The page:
Creating The Perfect Paint Job, Step 1: Visualization

DH Automotive

This month we’re going to dive into the first post in a nine part series about Creating The Perfect Paint Job. Perhaps the most difficult part of any classic car restoration is determining what route to go with the paint.

Visualize The Perfect Paint Job for Your Classic Car

The first step is to visualize the final product, such that your vision of the perfect paint job is planted firmly in your mind. This is the most important part because it sets the tone for the entire process and will help you push through those tough times when everything seems to grind to a halt or fall apart. Simply, you know exactly what you want the finished product to look like.

Now before you jump back to the internet and flood your mind with images, I’m going to give you an approach different than the norm.

You may find this strange, nutty, wacky, even ludicrous but I want you to find a quiet place, sit down, turn off your phone/computer and close your eyes for a minute, visualize your project as it stands right now. Go over the entire detail of the car/truck, front fenders, hood, top, rear quarter panels and trunk, the dents, the rust, the chrome.

Ask yourself if you intend to keep it stock or really take your time customizing every last detail to your liking. If you start to feel uncomfortable just sit with it. The discomfort is coming up for a reason which will reveal itself if you don’t resist. The point is that your mind will guide you to the finished project, the true color, the shine or satin finish.

At first this statement may seem to contradict what I stated earlier in the last blog but hear me out: a few months ago I purchased a 1968 Buick Skylark Custom, baby blue with white vinyl top, the car itself was in pretty good shape but was in need of freshening up, the upholstery was in bad shape, blown head gasket, it needed a little more than freshening up, especially the paint, which was done a few years ago.

There was over spray all over the trim, front and rear bumpers and the trunk and hood were peeling. The minute I brought the car back to the shop I was bombarded by opinions on how I should proceed with the paint process, everything from gloss black, ghost flames, candy blue with silver leaf you name it.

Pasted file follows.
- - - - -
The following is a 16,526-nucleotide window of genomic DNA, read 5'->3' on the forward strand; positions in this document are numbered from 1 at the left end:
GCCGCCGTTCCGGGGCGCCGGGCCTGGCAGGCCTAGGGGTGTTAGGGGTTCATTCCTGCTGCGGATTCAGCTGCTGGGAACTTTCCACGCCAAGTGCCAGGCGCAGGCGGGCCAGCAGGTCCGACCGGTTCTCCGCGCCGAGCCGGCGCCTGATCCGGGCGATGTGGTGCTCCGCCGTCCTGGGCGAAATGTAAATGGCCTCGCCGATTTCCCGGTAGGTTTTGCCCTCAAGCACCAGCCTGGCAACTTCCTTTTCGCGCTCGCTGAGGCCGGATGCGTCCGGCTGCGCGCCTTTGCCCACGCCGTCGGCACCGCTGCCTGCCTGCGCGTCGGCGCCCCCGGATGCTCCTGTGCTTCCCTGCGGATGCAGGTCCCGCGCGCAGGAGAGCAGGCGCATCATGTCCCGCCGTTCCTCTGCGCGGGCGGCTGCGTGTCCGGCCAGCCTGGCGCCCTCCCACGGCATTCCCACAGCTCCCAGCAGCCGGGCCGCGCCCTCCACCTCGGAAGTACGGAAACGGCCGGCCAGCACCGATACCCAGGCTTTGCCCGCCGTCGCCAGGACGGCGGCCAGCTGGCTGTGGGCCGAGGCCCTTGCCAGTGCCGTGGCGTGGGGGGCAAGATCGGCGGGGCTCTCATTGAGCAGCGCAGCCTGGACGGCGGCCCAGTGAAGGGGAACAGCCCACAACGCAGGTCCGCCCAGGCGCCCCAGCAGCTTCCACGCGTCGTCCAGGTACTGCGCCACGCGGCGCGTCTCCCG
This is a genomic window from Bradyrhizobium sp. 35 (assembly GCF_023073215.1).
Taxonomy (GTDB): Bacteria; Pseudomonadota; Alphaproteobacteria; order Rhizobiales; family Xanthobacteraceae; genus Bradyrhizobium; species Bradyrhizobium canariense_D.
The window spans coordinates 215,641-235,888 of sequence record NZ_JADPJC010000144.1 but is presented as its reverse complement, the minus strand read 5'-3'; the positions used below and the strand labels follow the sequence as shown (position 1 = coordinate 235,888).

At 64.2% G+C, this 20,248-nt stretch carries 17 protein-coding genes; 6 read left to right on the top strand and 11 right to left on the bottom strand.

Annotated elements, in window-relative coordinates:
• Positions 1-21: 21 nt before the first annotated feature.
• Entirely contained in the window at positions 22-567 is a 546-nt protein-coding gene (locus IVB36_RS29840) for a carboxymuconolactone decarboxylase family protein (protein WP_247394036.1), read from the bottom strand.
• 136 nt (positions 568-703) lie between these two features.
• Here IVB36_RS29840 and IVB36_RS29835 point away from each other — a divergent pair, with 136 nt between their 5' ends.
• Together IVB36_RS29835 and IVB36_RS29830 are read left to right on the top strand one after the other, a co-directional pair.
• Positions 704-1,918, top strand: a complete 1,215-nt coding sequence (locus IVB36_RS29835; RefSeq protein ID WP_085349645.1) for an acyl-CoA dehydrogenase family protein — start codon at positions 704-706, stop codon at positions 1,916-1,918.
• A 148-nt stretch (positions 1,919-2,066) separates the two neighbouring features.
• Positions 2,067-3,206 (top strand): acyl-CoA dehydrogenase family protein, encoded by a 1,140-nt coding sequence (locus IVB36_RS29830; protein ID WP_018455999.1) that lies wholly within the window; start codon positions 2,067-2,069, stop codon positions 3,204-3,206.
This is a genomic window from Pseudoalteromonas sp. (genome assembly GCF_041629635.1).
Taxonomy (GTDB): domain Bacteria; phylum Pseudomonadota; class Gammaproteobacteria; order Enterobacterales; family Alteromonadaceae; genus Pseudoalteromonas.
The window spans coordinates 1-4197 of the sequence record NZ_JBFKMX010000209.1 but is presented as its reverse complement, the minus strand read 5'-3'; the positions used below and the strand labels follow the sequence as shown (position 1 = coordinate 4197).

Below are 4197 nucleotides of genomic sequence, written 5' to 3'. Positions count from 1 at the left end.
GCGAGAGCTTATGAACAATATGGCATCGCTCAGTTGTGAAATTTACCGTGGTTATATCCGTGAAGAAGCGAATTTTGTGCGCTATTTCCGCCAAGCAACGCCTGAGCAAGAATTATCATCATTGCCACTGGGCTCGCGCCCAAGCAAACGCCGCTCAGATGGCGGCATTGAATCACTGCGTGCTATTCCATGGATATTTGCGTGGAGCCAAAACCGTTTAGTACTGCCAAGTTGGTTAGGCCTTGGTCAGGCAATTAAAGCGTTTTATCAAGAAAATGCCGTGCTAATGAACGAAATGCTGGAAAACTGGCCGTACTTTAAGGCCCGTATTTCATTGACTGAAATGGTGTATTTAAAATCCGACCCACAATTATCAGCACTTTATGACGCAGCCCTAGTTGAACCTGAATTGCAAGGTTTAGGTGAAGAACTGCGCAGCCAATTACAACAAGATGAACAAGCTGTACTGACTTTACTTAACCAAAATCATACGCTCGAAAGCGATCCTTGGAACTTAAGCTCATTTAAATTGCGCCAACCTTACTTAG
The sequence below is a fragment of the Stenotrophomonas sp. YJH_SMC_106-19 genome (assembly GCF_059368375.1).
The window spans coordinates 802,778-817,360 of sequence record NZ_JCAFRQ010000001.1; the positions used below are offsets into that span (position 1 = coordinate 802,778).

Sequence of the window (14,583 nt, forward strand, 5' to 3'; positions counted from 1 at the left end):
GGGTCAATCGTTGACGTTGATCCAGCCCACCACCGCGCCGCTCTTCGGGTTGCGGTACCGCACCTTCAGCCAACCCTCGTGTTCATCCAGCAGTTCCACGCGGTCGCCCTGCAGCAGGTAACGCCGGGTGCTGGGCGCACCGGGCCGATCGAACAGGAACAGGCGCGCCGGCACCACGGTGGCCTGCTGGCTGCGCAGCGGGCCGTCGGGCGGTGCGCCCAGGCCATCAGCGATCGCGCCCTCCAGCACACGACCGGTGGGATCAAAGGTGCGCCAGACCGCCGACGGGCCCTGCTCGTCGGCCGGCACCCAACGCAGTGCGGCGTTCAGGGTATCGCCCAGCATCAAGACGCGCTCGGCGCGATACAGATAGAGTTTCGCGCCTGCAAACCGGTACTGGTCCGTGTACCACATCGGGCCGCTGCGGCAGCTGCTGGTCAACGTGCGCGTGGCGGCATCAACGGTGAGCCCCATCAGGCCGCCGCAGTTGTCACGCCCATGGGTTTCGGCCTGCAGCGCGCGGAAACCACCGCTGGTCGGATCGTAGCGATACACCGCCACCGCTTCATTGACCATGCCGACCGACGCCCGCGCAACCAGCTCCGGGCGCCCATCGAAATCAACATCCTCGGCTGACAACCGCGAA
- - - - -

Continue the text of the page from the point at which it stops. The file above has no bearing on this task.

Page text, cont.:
I was so overwhelmed every suggestion was better than the last and I was caught in a mind melt on what color I wanted, I knew that the baby blue was not original color so it wasn’t about bringing it back to stock.

That night I couldn’t sleep, the thought of changing the color seemed  way off base, but the thought of leaving it the same color was also along those lines. I decided to get up, go out into the living room sit down for a while.

I began to stare out into the backyard, closing my eyes intermittently and then for some time, I must have dozed off, however in that short period of time I saw myself cruising the east side of Manhattan in the Buick, everywhere I went I was getting shout outs on how beautiful the Buick was, then for some strange reason I’m back on the 405 going south in bumper to bumper traffic and again thumbs up to everyone I passed.

I woke up with this incredible feeling I knew what I had to do, when I got to the shop the following day I removed one of the rear fender skirts to have the baby blue paint matched. It’s been a few weeks now since it was finished and I have to admit it came out way better than I expected.

In fact a neighbor mentioned it to a friend of his that was visiting from Germany, he was so excited he offered me a incredible price on the spot and asked if I would help him get it shipped back to Europe which I gladly did!

The point of the above exercise is this: allow your vision to present itself to you without being clouded by the recommendations, pressures of your friends or family. You’ll be surprised at the results and that much better prepared to dive into the next step, which is the teardown.